More get a shot at influenza vaccine

Doses remain difficult to obtain in Columbia.
Monday, January 10, 2005 | 12:00 a.m. CST; updated 8:53 a.m. CDT, Friday, July 4, 2008

Missourians previously ineligible for this year’s flu vaccine may get another chance for immunization against the virus.

Gov. Bob Holden repealed an executive order that limited health-care providers to administering flu vaccines to high-risk people only. The Missouri Department of Health and Senior Services advised Holden to withdraw the order as a result of expanded guidelines issued by the federal Centers for Disease Control and Prevention.

Locally, though, the executive order could have little impact. The Columbia/Boone County Health Department has been out of flu vaccine since the end of last week. Spokeswoman Heather Baer said the agency does not expect to receive more doses for this season.

Baer said Boone County residents who still hope to get the vaccine should contact their physicians. Although most Boone County physicians are out of the vaccine, a few doses are available, she said.

In addition to those in high-risk groups, these people now are being given priority to receive the vaccine:

n Adults from age 50 to 64.

n Out-of-home caregivers and people who have household contact with people in high-risk groups.

n Children who have household contact with high-risk people.

Sue Denny, a spokeswoman for the Missouri Department of Health, said public health providers stopped buying the vaccine after demand slowed considerably in early December.

“Providers would buy the vaccine, and then they were stuck with it,” Denny said.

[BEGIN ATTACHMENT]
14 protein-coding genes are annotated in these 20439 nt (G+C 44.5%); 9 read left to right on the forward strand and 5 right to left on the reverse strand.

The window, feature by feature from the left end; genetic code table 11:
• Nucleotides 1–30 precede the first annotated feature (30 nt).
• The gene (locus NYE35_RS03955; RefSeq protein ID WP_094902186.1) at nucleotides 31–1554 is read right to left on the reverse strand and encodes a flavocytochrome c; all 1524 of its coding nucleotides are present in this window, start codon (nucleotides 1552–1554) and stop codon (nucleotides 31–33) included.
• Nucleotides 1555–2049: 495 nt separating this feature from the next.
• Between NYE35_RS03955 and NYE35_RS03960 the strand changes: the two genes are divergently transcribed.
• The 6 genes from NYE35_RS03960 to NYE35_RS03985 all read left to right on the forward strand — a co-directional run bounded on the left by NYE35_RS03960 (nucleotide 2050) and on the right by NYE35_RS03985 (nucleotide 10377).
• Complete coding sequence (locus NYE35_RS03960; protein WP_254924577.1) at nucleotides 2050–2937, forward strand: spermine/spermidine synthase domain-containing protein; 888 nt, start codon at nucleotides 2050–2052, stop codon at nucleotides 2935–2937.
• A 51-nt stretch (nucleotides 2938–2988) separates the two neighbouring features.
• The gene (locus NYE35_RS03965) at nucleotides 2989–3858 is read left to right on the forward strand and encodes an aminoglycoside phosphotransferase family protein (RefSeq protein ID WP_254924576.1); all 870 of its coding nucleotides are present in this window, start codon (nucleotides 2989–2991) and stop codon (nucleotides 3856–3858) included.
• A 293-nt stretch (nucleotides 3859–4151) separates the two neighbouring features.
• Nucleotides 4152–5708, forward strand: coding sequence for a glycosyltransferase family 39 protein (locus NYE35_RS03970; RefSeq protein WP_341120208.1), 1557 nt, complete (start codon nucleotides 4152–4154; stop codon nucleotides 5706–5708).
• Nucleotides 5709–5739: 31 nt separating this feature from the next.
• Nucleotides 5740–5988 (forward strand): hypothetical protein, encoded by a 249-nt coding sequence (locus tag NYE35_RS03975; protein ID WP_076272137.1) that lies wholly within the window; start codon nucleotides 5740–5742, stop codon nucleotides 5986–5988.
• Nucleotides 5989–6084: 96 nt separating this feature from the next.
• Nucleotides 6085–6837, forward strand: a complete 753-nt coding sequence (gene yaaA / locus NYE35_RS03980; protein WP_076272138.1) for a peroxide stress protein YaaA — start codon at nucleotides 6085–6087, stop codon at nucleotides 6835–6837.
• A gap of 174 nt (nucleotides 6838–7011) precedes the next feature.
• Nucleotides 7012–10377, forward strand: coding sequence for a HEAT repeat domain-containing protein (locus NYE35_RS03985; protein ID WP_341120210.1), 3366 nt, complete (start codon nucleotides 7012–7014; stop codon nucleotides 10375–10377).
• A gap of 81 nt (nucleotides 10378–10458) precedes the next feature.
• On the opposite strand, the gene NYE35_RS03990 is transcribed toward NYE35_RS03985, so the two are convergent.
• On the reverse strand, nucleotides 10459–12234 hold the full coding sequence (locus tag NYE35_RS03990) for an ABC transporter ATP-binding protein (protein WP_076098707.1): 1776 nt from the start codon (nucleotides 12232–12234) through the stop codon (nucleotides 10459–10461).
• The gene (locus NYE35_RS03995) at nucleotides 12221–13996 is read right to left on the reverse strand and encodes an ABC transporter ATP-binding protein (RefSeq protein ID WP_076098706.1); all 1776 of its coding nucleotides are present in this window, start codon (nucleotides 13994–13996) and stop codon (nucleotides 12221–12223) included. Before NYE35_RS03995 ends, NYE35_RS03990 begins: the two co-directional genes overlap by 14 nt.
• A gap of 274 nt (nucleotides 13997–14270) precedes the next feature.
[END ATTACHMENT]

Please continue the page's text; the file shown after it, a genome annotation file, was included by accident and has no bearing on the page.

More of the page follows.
FluMist, a live, weakened version of the virus, is a needle-free alternative. It is administered through a one-time nasal spray.

“It’s proven to be just as effective and safe as the shot,” Baer said.

The Columbia/Boone County Health Department is offering free FluMist to Boone County residents 5 to 49 who are in good health.

Missouri’s flu activity for this season has remained relatively low. As of last week, 165 cases had been reported in the state. Fifteen of these cases were in Boone County, Baer said.

The height of the flu season generally does not hit Missouri until late January or early February, she said.

“We are not at all out of the woods yet,” Baer said.

Officials do not expect a repeat of last year’s widespread outbreak. More than 14,000 cases of the flu were reported in Missouri at this time last year. In 2002, 365 cases were reported in Missouri during the first two weeks of the year.

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